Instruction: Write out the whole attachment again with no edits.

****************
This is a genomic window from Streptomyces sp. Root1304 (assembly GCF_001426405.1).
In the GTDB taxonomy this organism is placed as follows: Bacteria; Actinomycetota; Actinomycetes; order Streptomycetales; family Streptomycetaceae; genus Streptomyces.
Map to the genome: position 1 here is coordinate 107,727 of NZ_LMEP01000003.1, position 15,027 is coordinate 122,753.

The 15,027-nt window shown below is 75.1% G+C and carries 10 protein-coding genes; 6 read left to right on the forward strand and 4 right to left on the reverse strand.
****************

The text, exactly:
This is a genomic window from Streptomyces sp. Root1304 (assembly GCF_001426405.1).
In the GTDB taxonomy this organism is placed as follows: Bacteria; Actinomycetota; Actinomycetes; order Streptomycetales; family Streptomycetaceae; genus Streptomyces.
Map to the genome: position 1 here is coordinate 107,727 of NZ_LMEP01000003.1, position 15,027 is coordinate 122,753.

The 15,027-nt window shown below is 75.1% G+C and carries 10 protein-coding genes; 6 read left to right on the forward strand and 4 right to left on the reverse strand.